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Putting Those Translation Myths to Rest

Putting Those Translation Myths to Rest

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The translation industry is often misunderstood. Some assume it’s a niche market, while others consider it a sector in which anyone can succeed.
It’s time to put those widely held misconceptions to rest. Here are seven translation myths that you probably thought were true…

Myth #1 – Translation is a Limited Market

Think the translation market is small? Think again. The global market for outsourced translation and interpreting services is expected to surpass $43.08 Billion in 2017, according to an independent study by market research firm Common Sense Advisory (CSA Research).
In fact, the demand for language services is growing at an annual rate of 6.97%. More organizations want their products and services available in more languages, to help them reach global markets and improve the overall performance of their businesses.
Although there are many translation freelancers working independently from home, it’s wrong to assume that all of them are lone rangers. In fact, a lot of them work for professional companies. There are over 30,000 small translation agencies around the world, handling millions of projects for a wide range of industries.

Myth #2 – Only Books Get Translated

If you imagine books represent the bulk of translated material, it’s time for an update. This was certainly the case in the past, before the internet existed. Today, however, almost every business functions online. Since it’s a global space, companies which want to market themselves to new customers worldwide, must offer multilingual websites, increasing the demand for translation services. Literary content nowadays represents only a very small portion of the market; the largest segments are software, health care, manufacturing, and legal and financial services.

Myth #3 – Anyone can be a Translator

Need something translated? Don’t ask a friend! Just because someone is bilingual, it doesn’t mean they can accurately translate a text. They might be able to speak two languages, but that doesn’t make them a professional translator. Most professional translators are highly educated individuals with degrees or training in translation, linguistics or a related field.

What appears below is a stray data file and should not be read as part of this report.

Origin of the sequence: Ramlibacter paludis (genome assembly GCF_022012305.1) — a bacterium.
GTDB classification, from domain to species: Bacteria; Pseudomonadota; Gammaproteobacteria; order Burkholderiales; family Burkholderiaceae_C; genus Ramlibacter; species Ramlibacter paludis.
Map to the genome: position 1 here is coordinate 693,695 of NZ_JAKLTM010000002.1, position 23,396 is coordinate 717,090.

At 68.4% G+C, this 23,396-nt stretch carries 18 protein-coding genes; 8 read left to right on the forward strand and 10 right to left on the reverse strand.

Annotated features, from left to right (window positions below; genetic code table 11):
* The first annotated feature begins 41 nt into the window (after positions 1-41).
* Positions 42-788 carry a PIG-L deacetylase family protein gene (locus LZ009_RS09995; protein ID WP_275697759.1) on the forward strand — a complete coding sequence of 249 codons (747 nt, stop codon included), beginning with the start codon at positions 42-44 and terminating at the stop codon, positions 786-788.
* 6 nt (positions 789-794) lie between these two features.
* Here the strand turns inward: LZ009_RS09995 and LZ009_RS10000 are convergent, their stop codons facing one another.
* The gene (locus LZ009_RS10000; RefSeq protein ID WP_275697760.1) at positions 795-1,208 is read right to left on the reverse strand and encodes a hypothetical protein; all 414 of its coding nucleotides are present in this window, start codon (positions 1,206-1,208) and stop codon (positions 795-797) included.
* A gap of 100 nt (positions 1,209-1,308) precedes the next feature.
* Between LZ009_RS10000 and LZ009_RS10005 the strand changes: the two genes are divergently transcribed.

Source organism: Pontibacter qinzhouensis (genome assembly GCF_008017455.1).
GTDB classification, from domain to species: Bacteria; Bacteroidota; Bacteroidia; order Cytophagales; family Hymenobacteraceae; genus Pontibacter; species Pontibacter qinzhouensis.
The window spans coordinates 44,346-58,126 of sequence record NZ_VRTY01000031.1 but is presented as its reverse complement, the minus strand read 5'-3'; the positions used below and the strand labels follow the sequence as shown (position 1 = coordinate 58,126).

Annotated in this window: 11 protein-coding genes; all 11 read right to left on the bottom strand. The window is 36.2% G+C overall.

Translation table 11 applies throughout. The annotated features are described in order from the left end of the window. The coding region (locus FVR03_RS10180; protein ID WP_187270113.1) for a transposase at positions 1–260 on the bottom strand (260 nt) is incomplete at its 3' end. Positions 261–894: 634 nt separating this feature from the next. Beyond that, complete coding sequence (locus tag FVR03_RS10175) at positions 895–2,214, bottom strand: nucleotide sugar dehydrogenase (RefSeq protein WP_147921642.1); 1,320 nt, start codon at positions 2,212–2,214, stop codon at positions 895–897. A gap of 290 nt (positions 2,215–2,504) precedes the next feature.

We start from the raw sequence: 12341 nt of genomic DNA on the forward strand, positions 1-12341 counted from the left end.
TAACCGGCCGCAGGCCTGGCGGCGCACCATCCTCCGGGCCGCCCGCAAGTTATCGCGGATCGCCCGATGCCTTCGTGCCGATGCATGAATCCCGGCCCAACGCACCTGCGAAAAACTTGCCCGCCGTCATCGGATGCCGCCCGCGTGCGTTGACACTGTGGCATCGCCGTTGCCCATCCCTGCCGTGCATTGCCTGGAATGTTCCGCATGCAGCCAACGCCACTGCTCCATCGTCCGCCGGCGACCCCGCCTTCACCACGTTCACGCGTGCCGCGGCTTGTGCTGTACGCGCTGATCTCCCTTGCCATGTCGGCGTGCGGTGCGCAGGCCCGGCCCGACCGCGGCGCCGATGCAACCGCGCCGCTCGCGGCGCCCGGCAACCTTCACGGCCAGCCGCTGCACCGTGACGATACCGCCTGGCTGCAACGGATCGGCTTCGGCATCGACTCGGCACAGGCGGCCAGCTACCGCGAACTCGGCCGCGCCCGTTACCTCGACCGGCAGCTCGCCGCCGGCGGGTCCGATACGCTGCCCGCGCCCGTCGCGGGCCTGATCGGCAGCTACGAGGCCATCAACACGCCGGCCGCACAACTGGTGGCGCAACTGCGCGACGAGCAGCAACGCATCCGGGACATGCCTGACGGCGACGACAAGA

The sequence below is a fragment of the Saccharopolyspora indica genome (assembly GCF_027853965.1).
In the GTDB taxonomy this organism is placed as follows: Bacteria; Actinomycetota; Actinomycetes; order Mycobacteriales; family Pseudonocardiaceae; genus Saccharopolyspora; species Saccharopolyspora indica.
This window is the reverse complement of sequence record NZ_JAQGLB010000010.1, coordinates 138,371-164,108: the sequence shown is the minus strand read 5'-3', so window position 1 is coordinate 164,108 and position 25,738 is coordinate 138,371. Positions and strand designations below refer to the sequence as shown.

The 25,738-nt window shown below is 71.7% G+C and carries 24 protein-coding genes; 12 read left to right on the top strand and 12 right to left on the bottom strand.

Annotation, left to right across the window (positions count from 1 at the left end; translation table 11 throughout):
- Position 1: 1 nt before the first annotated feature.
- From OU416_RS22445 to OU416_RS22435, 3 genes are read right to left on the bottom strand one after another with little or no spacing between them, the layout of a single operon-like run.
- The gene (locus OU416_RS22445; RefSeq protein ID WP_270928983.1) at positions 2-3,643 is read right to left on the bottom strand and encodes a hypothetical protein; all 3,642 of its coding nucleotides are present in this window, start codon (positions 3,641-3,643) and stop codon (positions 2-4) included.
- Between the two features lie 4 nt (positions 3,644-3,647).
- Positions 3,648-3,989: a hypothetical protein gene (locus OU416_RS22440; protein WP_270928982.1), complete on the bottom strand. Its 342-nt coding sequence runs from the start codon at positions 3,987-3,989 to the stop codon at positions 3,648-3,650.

In fact, in the U.S., translators are certified by the American Translators Association, according to their writing skills, creativity and awareness of both context and the importance of localization. In other words, not everyone can be a translator. Avoid taking shortcuts and reach out to an expert when you need to adapt meaning from one language and culture to another.

Myth #4 – Translators and Interpreters are the Same

Believing that translators and interpreters do the same job is another common misconception. In fact, their responsibilities are very different. Although translation and interpretation are closely related disciplines, they are actually performed by different people. Translators convert written texts while interpreters translate spoken material, often in real time.
Translators must be skilled in writing, as well as proficient in using computer-assisted translation tools and terminology management software. Interpreters, on the other hand, must have excellent skills in note-taking and spontaneously memorizing and recalling terminology and phrases.

Myth #5 – Translators Work in Several Languages

“How many languages do you speak”? This is a question many translators are asked on a daily basis. Believe it or not, these individuals are not usually hyperpolyglots (someone who master or becomes fluent in many different languages). Translators typically master only two languages and work in just one direction – from one language to another – and rarely in reverse.

Myth #6 – Technology is Replacing Human Translators

New technology is indeed performing much of the work done by humans in recent years. In fact, the Guardian reported that robots will eliminate 6% of all US jobs by 2021. Despite this worrying trend, the translation industry does not appear to be greatly affected by technological advances. In fact, machine translation, especially the free tools found online, is increasing the demand for human translation. Not only are these systems likely to produce inaccurate results, large volumes of translations usually come at a cost. This encourages users to turn to professional human linguists who guarantee 100% quality and accurate results.

Myth #7 – All You Need is a Translator

Wrong! Just as professional writers rely on editors and proofreaders, so do translators. Agencies usually employ a team of editors and proofreaders to review and check all translated content. This ensures accuracy in spelling, word usage, grammar, punctuation and formatting. A second set of eyes guarantees that your work will be delivered in an accurate, logical and polished form.
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